UH researchers to address military risk factors associated with cancer with $3 million in grants

University of Hawaiʻi at Mānoa
Nana Ohkawa, (808) 564-5911
University of Hawaii Cancer Center
Posted: Mar 30, 2016

Dr. Haining Yang of the UH Cancer Center.
Dr. Haining Yang of the UH Cancer Center.

University of Hawai‘i Cancer Center and John A. Burns School of Medicine researchers were awarded three out of only 45 United States Department of Defense (DoD) grants for cancer research and career development.

Said Congressman Mark Takai, "The UH Cancer Center is the only NCI-designated center in Hawai‘i or the Pacific, and access to these critical funds will help them continue the groundbreaking work the center does every day. As someone battling cancer myself, I have a strong appreciation for the dedicated researchers that are working toward a cure. With the increased funding provided to NIH last year by Congress, more of these grants will become available, and I look forward to working with UH to make sure they see their fair share."

The awards to UH are for malignant mesothelioma (MM) research and total more than $3 million.  Mesothelioma is an asbestos-related cancer of the lining that covers the lungs and abdomen.

“I congratulate the University of Hawai‘i Cancer Center and the John A. Burns School of Medicine for receiving these much-needed grants,” said U.S. Senator Brian Schatz. “This funding will help researchers advance our knowledge of cancers and help develop careers in the study of medicine.”

UH Cancer Center Associate Professor Haining Yang and Michele Carbone, director of thoracic oncology, received as joint principal investigators a 3-year, $1.9-million Translational Team Science Award for their study, “HMGB1 and Its Isoforms as Biomarkers for Mineral Fiber Exposure and Mesothelioma Detection.”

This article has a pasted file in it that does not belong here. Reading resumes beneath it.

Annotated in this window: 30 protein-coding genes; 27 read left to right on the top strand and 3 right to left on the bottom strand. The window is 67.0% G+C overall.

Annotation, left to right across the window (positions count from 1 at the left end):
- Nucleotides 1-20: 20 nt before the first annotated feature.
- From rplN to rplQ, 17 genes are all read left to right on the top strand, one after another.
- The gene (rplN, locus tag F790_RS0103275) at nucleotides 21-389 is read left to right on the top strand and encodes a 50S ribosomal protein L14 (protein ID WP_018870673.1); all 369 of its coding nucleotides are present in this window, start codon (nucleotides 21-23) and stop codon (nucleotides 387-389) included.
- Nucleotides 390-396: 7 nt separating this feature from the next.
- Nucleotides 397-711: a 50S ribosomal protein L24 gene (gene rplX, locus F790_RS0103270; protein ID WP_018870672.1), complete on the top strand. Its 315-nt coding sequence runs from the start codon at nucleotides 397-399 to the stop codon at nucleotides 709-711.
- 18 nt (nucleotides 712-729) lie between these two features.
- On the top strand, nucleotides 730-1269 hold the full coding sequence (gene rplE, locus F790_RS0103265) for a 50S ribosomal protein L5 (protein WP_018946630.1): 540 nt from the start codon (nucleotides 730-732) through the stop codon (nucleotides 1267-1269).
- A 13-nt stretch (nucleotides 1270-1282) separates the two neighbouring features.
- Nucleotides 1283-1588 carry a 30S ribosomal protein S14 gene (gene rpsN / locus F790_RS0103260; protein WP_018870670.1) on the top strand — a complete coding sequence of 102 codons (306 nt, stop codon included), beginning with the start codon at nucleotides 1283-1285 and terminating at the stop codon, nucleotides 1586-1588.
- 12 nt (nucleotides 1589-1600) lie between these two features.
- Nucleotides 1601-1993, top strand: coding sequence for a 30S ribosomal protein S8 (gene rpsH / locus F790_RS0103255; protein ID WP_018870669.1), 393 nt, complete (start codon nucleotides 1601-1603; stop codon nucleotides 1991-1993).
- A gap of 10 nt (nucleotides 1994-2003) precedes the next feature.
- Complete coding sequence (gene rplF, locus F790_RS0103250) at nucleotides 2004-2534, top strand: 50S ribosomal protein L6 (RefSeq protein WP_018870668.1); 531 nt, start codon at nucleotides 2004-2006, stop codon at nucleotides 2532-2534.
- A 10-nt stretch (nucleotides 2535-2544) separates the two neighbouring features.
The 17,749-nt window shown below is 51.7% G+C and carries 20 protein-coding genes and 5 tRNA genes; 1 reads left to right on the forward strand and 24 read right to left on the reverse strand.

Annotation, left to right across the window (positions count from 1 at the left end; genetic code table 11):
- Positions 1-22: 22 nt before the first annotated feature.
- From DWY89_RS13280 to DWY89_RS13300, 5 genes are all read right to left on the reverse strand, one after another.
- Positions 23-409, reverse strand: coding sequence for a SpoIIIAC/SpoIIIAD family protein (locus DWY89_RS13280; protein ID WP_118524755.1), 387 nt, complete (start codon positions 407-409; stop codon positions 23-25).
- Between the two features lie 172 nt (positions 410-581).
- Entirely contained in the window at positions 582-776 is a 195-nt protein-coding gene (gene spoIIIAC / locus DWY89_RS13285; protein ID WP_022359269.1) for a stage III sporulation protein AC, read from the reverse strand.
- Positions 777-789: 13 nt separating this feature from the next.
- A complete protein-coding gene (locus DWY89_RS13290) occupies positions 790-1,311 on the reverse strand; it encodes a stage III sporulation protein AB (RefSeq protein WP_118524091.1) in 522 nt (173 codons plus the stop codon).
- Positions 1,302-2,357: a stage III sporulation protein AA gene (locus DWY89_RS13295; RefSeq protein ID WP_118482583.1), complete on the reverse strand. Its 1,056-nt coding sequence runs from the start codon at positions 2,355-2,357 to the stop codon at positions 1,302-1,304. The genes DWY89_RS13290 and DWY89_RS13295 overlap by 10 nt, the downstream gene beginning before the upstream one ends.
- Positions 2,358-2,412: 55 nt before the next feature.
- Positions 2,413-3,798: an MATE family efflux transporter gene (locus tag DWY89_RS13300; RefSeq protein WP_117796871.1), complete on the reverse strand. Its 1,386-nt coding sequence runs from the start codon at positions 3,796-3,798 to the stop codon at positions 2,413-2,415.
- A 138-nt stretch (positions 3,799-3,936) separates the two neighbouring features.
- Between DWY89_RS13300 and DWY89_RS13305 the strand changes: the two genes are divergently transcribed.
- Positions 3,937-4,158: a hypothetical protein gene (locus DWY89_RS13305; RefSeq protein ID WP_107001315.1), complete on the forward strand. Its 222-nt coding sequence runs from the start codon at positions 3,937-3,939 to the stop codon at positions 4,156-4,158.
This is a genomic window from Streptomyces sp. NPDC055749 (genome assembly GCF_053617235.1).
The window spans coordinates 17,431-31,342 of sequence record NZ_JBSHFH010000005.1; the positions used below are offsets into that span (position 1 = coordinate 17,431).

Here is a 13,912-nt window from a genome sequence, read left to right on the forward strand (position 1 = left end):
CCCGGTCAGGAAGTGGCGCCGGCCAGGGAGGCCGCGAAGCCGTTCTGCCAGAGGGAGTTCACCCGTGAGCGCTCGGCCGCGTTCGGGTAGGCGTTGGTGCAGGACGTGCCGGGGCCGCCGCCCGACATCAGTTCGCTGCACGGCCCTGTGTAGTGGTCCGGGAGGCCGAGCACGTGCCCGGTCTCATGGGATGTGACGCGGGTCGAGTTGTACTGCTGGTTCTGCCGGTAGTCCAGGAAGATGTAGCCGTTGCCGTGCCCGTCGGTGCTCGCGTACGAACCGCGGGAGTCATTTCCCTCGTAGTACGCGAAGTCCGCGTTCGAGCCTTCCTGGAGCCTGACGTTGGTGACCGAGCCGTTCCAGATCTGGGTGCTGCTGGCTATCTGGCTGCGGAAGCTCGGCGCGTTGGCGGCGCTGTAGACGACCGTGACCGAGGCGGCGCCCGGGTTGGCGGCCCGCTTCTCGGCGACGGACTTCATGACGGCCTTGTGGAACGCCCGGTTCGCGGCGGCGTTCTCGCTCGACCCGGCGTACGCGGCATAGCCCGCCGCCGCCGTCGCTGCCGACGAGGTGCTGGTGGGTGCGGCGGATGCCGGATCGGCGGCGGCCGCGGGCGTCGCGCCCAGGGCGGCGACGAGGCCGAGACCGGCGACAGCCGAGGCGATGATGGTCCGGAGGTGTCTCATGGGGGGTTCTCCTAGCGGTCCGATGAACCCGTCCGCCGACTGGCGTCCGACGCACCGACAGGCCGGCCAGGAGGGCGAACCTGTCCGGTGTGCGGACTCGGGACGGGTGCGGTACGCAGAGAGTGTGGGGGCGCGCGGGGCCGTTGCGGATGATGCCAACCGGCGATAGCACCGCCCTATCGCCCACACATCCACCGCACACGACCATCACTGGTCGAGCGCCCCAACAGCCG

The researchers will work on discovering biomarkers to predict the risk of developing mesothelioma. A reviewer of the study noted, “It could have impact on military personnel who have had asbestos exposure and hopefully lead to early detection of mesothelioma.”

Drs. Carbone and Yang are also the principal investigators for a 2-year, $600,000 Idea Award with Special Focus for the study, “Identification and Validation of Novel Germline DNA Variants Associated to Increased Risk of Malignant Mesothelioma.”

The aim of the study is to identify novel genes that, when mutated, increase the risk of developing mesothelioma, especially among asbestos-exposed individuals. This potential discovery would lead to screening of susceptible individuals for prevention and early detection and to specific drug designs.

Pietro Bertino, assistant researcher at the John A. Burns School of Medicine, received a 3-year, $550,000 Career Development Award for his study, “Preclinical Development of TVAX: An Advanced Multiantigen Vaccine for Therapy and Prevention of Malignant Mesothelioma.” The overall objective for the study is to develop a vaccine against Malignant Mesothelioma.

Dr. Bertino’s career goal is to become a translational research scientist focused on the development of treatment and prevention therapies for mesothelioma. The sponsoring mentors who will help him achieve his goals are Dr. Peter R. Hoffmann, an associate professor at the John A. Burns School of Medicine, and Dr. Carbone.

“The remarkable success of our Cancer Center and JABSOM researchers in obtaining these awards illustrates the role of the University of Hawai’i as leaders in mesothelioma research,” said David Lassner, president of the University of Hawai’i. “This demonstrates our ability to reduce the burden of cancer locally, nationally and internationally.”

According to the Department of Veterans Affairs, several million individuals who have served in the military were exposed to asbestos during their service. More than 30% of mesothelioma patients were exposed to asbestos in some form of military service, primarily in the Navy, as noted in the review summaries.                                                      

The University of Hawai‘i Cancer Center (UH Cancer Center) and The John A. Burns School of Medicine (JABSOM) significantly affect the medical community, the lives of students and residents, and the O‘ahu economy as a whole. Together, JABSOM and the UH Cancer Center added $510.6 million to the O‘ahu economy in 2015, equivalent to creating 5,972 new jobs. The UH Cancer Center is one of 69 National Cancer Institute (NCI) designated cancer centers, and JABSOM is one of the leading medical education institutions in the United States.